The Yankees Hall of Shame, Pt. 2: Overrated Arms
Well, here's the moment you have all been waiting for.
Ladies and gentleman, here is the second installment in my personal favorite journalistic series, the Yankees Hall of Shame.
In Pt. 1, I explored some players who are as far away from getting their busts in Monument Park as Sammy Sosa is from getting into Cooperstown.
Pt. 2 extends the invitations a bit further, to more players who deserve a seat next to guys like Carl Pavano and Hideki Irabu.
If you don't quite know what the criteria is for getting into the Yankees Hall of Shame, I am happy to explain my methods.
It includes anything from putting up atrocious numbers with the Yankees to being overpaid, to being a general heel on your own team in the Bronx.
Basically, when you think back on these guys' tenure in New York, you get a little sick.
Special thanks to anyone who commented on the last article and insisted any of these guys were included in the hall.
Jeff Weaver was one of those guys that was always an underachiever, anywhere he went.
Weaver has never won more than 14 games in a season, has a .449 mark in win percentage, and has never had an ERA below three.
So, it wasn't as surprising when he stunk up the Bronx during his tenure in pinstripes.
Through the 2002 and 2003 seasons in New York, Weaver was in and out of his starting job.
Weaver put up some incredibly bad numbers in two years for the Yankees, with a 12-12 record and an ERA over four.
Unfortunately, I got to watch him pitch, and lose, with my own eyes back in 2003.
Question: Is Jaret Wright worth a three-year, $21 million contract?
Although you can't really blame the Yankees front office because everything looked OK in the beginning.
Jaret Wright had a fine season in 2004 with the Braves, with an overall record of 15-8 and an ERA of 3.28.
Everything seemed great until Wright put on pinstripes and started pitching in the Bronx.
What we Yankee fans didn't know at the time was: It was all downhill from there.
In 2005, his first season in New York, Wright started just 13 games, winning only five. He also lost five, finishing the year with a .500 win percentage.
Wright went 20-13 in just two seasons with the Bombers, and in 2005 had an astonishing ERA of over six.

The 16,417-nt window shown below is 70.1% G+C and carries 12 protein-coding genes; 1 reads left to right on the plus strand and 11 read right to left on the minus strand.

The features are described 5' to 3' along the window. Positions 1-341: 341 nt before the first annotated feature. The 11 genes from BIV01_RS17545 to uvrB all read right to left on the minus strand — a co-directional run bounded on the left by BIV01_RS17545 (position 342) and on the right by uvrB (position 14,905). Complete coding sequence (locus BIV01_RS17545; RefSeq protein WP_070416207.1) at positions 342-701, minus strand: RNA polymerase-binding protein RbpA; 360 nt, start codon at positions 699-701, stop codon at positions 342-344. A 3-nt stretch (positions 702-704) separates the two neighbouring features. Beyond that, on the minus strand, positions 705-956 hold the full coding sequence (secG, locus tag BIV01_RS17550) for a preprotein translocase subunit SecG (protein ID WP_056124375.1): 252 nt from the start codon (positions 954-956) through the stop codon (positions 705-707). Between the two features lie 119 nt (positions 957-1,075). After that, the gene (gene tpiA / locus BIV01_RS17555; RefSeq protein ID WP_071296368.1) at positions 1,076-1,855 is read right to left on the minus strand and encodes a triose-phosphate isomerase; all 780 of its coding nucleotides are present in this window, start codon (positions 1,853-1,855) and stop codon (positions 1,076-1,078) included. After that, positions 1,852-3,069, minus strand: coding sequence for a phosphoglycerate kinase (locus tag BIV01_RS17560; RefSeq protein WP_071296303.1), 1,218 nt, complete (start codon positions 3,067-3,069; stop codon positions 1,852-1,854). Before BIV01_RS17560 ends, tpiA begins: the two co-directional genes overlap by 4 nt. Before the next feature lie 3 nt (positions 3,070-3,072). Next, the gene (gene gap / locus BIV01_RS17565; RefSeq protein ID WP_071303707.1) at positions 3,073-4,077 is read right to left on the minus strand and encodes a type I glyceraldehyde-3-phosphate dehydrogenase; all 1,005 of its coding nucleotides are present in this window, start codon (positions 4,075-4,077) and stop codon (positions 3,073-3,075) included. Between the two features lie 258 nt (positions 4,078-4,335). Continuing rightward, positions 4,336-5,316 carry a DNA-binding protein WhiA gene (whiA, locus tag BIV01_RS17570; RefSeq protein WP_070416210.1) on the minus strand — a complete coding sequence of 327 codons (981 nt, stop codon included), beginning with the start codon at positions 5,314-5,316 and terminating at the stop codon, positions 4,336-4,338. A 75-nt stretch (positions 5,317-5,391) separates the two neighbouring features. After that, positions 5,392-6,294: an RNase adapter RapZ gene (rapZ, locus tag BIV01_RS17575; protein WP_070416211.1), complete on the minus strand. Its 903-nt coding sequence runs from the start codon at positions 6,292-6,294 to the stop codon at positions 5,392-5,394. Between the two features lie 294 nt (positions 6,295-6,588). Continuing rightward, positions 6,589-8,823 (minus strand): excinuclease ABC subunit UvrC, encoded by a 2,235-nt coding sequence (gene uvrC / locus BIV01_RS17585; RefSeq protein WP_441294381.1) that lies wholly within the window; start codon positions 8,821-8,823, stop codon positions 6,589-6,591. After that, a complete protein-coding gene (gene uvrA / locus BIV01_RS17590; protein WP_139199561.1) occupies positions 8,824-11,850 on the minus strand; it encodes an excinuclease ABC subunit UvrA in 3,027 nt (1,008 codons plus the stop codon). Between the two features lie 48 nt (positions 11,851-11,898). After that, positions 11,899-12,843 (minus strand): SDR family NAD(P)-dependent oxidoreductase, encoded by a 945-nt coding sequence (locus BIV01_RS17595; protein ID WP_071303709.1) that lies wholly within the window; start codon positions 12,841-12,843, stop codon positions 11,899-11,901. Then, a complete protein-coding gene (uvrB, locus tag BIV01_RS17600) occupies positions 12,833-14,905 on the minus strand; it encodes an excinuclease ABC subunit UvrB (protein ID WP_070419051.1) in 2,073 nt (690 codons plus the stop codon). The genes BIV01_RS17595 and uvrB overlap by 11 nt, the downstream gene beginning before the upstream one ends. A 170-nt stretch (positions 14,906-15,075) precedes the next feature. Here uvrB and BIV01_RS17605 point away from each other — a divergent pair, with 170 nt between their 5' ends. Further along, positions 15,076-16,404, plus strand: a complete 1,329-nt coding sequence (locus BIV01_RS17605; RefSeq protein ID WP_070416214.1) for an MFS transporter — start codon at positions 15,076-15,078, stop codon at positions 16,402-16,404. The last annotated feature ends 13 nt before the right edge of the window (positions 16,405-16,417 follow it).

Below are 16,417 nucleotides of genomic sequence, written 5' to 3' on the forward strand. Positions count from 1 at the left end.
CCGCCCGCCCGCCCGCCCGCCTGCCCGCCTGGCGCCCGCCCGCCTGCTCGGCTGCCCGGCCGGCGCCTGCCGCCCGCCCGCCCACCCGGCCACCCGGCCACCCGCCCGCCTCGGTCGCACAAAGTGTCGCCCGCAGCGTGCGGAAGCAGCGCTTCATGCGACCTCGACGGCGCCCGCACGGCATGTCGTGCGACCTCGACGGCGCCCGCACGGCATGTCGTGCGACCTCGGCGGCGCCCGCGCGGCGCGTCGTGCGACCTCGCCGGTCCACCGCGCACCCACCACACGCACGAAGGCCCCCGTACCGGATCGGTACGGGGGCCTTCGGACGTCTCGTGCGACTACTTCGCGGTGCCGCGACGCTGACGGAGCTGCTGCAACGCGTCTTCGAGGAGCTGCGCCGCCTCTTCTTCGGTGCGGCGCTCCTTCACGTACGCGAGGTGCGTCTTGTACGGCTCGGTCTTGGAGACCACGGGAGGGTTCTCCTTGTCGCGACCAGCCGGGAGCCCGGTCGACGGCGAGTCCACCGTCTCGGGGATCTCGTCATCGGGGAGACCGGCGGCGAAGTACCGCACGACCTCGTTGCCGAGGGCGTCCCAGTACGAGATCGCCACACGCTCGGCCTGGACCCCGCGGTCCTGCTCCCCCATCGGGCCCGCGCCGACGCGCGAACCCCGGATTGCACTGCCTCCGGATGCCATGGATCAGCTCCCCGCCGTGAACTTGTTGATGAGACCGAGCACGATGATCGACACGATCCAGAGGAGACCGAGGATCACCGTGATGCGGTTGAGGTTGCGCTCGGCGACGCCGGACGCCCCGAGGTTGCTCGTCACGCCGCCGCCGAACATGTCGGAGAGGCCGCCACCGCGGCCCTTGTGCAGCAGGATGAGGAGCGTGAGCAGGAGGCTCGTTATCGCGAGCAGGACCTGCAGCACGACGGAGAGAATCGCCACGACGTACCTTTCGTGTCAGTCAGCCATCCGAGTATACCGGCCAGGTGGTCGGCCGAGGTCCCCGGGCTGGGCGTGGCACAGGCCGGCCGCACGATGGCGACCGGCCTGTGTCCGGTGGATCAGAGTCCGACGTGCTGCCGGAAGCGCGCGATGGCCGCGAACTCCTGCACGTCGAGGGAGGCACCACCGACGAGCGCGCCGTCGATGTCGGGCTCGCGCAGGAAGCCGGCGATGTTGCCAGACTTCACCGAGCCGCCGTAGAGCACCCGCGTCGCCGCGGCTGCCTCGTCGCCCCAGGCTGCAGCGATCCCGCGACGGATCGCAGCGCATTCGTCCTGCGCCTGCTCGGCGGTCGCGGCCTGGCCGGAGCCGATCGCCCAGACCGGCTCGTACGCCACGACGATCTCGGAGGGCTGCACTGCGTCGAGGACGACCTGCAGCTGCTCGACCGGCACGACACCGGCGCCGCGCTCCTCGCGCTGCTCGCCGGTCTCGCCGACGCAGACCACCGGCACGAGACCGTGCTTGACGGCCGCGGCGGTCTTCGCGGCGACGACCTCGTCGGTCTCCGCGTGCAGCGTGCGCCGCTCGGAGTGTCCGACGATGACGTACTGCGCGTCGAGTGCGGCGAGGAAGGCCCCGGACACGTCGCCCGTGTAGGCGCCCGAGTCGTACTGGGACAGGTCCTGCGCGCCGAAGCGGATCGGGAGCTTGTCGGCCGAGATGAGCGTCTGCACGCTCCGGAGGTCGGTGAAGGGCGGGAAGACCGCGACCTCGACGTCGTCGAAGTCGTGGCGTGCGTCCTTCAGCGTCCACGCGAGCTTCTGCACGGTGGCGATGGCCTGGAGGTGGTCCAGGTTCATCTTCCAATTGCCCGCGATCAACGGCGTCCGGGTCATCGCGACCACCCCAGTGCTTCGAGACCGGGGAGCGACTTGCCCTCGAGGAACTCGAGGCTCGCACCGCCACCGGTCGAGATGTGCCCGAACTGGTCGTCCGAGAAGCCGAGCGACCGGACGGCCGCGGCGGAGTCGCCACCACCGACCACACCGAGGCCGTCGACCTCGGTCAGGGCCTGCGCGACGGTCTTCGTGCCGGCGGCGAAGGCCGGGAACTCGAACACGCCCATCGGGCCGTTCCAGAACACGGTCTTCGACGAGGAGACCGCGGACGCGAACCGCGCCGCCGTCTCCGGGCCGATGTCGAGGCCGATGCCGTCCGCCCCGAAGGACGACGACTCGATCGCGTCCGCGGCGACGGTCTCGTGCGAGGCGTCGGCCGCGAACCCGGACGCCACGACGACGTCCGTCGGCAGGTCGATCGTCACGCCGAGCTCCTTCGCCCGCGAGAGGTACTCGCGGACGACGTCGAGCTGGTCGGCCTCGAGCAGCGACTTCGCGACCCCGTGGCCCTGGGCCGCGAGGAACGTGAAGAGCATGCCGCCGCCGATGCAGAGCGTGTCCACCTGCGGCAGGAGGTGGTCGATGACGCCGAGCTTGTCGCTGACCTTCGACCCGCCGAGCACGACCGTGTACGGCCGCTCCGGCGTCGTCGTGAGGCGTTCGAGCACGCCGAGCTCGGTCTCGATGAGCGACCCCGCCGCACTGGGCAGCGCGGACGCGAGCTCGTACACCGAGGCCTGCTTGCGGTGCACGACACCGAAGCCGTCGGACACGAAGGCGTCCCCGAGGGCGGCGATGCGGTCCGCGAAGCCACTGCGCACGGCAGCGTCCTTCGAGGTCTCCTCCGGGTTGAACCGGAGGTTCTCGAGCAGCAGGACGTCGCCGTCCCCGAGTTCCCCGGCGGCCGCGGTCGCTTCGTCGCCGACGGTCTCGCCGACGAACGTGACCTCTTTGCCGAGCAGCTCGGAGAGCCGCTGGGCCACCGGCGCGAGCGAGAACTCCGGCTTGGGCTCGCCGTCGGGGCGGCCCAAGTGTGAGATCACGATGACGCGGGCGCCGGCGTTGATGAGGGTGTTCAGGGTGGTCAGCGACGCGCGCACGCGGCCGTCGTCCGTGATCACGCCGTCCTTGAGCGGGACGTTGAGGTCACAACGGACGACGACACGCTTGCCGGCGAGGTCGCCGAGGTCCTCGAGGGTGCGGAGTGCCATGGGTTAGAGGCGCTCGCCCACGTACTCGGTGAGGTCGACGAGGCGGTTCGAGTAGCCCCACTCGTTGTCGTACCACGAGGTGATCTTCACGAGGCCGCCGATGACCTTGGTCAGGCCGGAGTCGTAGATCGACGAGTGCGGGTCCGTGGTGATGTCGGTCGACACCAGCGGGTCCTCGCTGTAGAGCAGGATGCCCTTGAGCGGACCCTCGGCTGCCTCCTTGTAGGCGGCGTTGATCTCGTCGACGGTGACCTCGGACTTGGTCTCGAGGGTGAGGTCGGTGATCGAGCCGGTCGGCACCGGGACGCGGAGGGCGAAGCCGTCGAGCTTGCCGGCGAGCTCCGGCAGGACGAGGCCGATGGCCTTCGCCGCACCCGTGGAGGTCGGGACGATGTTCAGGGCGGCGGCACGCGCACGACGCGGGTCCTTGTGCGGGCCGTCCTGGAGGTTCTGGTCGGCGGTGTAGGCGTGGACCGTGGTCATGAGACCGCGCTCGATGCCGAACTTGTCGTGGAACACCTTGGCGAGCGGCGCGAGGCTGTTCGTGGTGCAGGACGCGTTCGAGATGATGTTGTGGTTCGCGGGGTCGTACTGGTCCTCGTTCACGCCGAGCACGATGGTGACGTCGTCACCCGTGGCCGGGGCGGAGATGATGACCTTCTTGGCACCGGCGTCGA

Wright was promptly traded to the Orioles in Dec. of 2006.
Here is a nice statistic that should explain why Jose Contreras is in the Yankee Hall of Shame.
The Yankees paid Contreras more than five million dollars in 2003, and he started nine games.
That’s right, nine games.
The next year, 2004, he started 18, for a whopping two-year total of 27.
Contreras' numbers as a Yankee are ridiculous. He wasn't able to manage a 10-game season, or keep his ERA under three.
Not to mention he was 31 when he made his MLB debut. And you wonder why he was prone to injuries.
Contreras, once again, only started 27 total games as a Yankee, over two seasons.
With the White Sox, in the 2006 through 2008 seasons Contreras has started 32, 30, 30, and 20 games, respectively.
I guess being a Yankee wasn't part of Jose's baseball destiny.
In this case, I don't think a picture is worth 1,000 words, just four: Yankee Hall of Shame.
Here we have Kevin Brown who thought it was a great idea to punch a wall after an argument with Joe Torre.
If he showed some more of that intensity against hitters and not walls, maybe he would have been able to compile more than 14 wins in two seasons.
Brown subsequently broke his hand and was out for the remainder of the 2004 regular season.
But Brown's problem wasn't his laughable anger toward walls.
Brown is another case of a pitcher being over-the-hill and getting paid for it.
Brown's numbers were almost as hilarious as his wall punching incident, incredibly sub-par in 2005, going 4-7 with a 6.50 ERA.
After the 2005 season, Brown retired, leaving myself and many other Yankee fans asking, "was he worth it?"